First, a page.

How Safe Is Flying During the COVID-19 Pandemic?

How Safe Is Flying During the COVID-19 Pandemic?
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Just how safe is flying during the COVID-19 pandemic? As safe as going to the grocery store, according to a new Harvard study released this week.

Is Flying Safe During COVID-19?

In the results from the phase one study from Harvard T.H. Chan School of Public Health, which focused on the experience aboard airplanes, researchers found that the “ventilation of air on aircraft reduces the possibility of exposure to COVID-19, lower than other common settings, such as grocery store or indoor restaurant.”

“This effectively counters the proximity travelers are subject to during flights. Because of the frequent exchange of air and HEPA filters on planes, over 99% of the particles containing the virus are removed from cabin air,” the report read.

Ultimately, the Harvard team found that the air ventilation system aboard aircrafts, when combined with other protocols including mask wearing, disinfectant use, and distancing rules, made flying safer than a lot of run-of-the-mill, ordinary activities like going to the grocery store.

“Our team found that, together with their high-performing ventilation systems, the actions that the airlines put in place—including mandatory use of face masks—significantly reduce risks of viral transmission aboard an airplane,” Leonard Marcus, the co-director of study said.

“With comprehensive adherence to these preventive measures by airlines and passengers, air travel, along with other sector of society, can responsibly return to some level of normal activity as we await development of an effective vaccine,” he added.

The report was sponsored by the industry trade group Airlines for America, which is important to note, but the results do reflect other similar studies that were recently released.

For instance, a study by the U.S. Department of Defense, released earlier this month, came to a similar conclusion. That study, which simulated a full flight, also found that ventilation system aboard aircraft do a good enough job of filtering the air so particles that could transmit COVID-19 don’t poise a higher risk than any other public space.

That study went so far as to say those filters take out particles that could transmit COVID-19. The most dangerous parts of the airplane, according to the study, were lavatories and other common areas that the study didn’t target.

Airline policies

Most airlines now have rules about face masks that require passengers to keep their masks on throughout their flights, something that the Harvard study said was imperative to keeping passengers safe. While there are anecdotes about those policies not being enforced, the airline industry has largely taken a hardline stance when it comes to face masks.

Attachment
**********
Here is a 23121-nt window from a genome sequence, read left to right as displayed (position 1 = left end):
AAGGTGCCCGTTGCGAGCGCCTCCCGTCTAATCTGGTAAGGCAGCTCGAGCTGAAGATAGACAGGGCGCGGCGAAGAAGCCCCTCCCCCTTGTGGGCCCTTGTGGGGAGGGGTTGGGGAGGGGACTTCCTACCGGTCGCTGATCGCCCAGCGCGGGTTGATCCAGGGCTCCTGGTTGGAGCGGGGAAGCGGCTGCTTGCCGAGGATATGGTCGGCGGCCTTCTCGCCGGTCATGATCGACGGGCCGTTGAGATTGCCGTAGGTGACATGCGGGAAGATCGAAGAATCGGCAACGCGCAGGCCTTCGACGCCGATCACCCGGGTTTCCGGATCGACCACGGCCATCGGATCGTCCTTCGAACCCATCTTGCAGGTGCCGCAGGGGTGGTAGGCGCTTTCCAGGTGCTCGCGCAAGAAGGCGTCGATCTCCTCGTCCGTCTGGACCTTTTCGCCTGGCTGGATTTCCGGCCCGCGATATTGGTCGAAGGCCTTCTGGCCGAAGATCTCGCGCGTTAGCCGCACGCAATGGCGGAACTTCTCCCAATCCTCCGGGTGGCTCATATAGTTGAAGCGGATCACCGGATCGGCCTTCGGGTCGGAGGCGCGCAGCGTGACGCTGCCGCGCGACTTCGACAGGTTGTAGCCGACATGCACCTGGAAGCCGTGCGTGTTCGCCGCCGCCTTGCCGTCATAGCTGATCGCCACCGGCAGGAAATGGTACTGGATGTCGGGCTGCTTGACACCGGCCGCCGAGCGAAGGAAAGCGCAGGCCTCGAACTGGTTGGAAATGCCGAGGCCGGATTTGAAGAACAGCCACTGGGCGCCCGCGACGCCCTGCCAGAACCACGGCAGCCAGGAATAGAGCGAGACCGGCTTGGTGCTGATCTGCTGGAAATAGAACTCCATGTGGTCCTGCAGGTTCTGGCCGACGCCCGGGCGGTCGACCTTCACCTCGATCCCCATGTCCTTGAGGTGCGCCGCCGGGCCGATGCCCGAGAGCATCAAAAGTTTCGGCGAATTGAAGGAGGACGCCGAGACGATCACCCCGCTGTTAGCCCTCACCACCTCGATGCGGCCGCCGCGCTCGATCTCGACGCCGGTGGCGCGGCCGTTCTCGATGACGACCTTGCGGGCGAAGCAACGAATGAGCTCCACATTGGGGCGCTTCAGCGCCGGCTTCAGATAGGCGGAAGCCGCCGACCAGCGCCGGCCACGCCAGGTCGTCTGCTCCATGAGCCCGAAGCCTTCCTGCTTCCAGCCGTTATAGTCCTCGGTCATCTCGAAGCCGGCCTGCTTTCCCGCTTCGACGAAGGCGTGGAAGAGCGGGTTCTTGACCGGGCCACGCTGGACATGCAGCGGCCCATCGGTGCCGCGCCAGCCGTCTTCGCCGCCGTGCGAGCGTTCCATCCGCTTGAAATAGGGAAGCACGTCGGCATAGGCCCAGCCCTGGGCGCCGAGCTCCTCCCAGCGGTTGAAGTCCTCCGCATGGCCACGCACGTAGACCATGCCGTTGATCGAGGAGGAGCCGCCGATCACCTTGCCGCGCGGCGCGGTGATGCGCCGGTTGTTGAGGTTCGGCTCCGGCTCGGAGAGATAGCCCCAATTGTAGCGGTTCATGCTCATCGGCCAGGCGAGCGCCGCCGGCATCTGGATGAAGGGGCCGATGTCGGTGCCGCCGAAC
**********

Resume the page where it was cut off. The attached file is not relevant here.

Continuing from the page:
Delta Air Lines, for instance, has banned more than 400 people from flying over refusals to wear face masks.

“As of this week, we’ve added 460 people to our no-fly list for refusing to comply with our mask requirement,” Delta CEO Ed Bastian told his employees in a memo this month.

Airlines, at the beginning of the pandemic as demand dropped, also took the step to block middle seats on most flights, but that policy has started to relax.

United Airlines and American Airlines both moved to start selling full planes in the summer, while Southwest recently said that it would stop its policy of blocking the middle seat starting on Dec. 1.

Alaska Airlines said it would be blocking middle seats until January and Delta Air Lines CEO Ed Bastian said during that carrier’s third quarter earnings call that Delta will make the switch sometime before the mid-point of 2021 as consumer confident in air travel returns.

Industry recovery

Right now, the industry is still down heavily from its 2019 passenger volume, but there has been a rebound from the April low.

On Sunday, Oct. 25, the Transportation Security Administration (TSA) screened 983,745 passengers nationwide, the third highest number since March.

That number is lower than the 1.03 million that the TSA screened the previous Sunday, and is 60% lower than the 2.47 million that it screened on the same day in 2019, but it does continue to the slow, steady trend that passenger numbers have experienced since the April low of 87,534. 

TSA passenger numbers
TSA passenger numbers for the last 11 Sundays, compared to 2019. 

Consumer confidence is also having a rebound, according to some of the most recent research from MMGY. The October edition of MMGY’s Travel Intentions Pulse Survey (TIPS), which queried 1,200 active travelers, found that 46% of respondents said they are likely to take a domestic leisure trip over the next six months, up from 42% in the previous survey for September, and up significantly from 31% in April.

Most of those respondents are still favoring traveling by personal car (70%) but the likelihood of taking a domestic flight is also up to a level not seen since March—38% of the 1,200 respondents said they plan to take a domestic flight in the next six months, up from a low of 31% in July.

by Daniel McCarthy, Travel Market Report

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